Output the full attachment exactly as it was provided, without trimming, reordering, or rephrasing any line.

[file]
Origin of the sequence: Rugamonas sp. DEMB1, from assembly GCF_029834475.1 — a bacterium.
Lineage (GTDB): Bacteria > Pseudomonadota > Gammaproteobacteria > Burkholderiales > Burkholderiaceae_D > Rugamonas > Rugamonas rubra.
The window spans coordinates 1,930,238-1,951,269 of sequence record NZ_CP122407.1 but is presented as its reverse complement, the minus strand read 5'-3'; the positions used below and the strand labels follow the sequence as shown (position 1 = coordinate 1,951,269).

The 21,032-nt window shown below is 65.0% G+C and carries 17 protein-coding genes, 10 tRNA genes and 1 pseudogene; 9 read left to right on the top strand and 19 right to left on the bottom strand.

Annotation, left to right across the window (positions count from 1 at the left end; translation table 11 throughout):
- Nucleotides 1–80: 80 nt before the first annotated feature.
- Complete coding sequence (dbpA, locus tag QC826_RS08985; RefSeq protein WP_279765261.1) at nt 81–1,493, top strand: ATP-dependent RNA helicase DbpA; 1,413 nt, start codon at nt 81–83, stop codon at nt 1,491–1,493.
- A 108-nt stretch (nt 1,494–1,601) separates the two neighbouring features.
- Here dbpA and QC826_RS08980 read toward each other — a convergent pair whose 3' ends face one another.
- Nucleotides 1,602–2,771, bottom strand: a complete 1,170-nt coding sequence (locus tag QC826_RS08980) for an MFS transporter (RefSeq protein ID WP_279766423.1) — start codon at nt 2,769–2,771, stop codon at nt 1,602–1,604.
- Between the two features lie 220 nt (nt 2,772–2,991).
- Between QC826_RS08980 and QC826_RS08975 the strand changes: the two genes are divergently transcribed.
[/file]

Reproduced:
Origin of the sequence: Rugamonas sp. DEMB1, from assembly GCF_029834475.1 — a bacterium.
Lineage (GTDB): Bacteria > Pseudomonadota > Gammaproteobacteria > Burkholderiales > Burkholderiaceae_D > Rugamonas > Rugamonas rubra.
The window spans coordinates 1,930,238-1,951,269 of sequence record NZ_CP122407.1 but is presented as its reverse complement, the minus strand read 5'-3'; the positions used below and the strand labels follow the sequence as shown (position 1 = coordinate 1,951,269).

The 21,032-nt window shown below is 65.0% G+C and carries 17 protein-coding genes, 10 tRNA genes and 1 pseudogene; 9 read left to right on the top strand and 19 right to left on the bottom strand.

Annotation, left to right across the window (positions count from 1 at the left end; translation table 11 throughout):
- Nucleotides 1–80: 80 nt before the first annotated feature.
- Complete coding sequence (dbpA, locus tag QC826_RS08985; RefSeq protein WP_279765261.1) at nt 81–1,493, top strand: ATP-dependent RNA helicase DbpA; 1,413 nt, start codon at nt 81–83, stop codon at nt 1,491–1,493.
- A 108-nt stretch (nt 1,494–1,601) separates the two neighbouring features.
- Here dbpA and QC826_RS08980 read toward each other — a convergent pair whose 3' ends face one another.
- Nucleotides 1,602–2,771, bottom strand: a complete 1,170-nt coding sequence (locus tag QC826_RS08980) for an MFS transporter (RefSeq protein ID WP_279766423.1) — start codon at nt 2,769–2,771, stop codon at nt 1,602–1,604.
- Between the two features lie 220 nt (nt 2,772–2,991).
- Between QC826_RS08980 and QC826_RS08975 the strand changes: the two genes are divergently transcribed.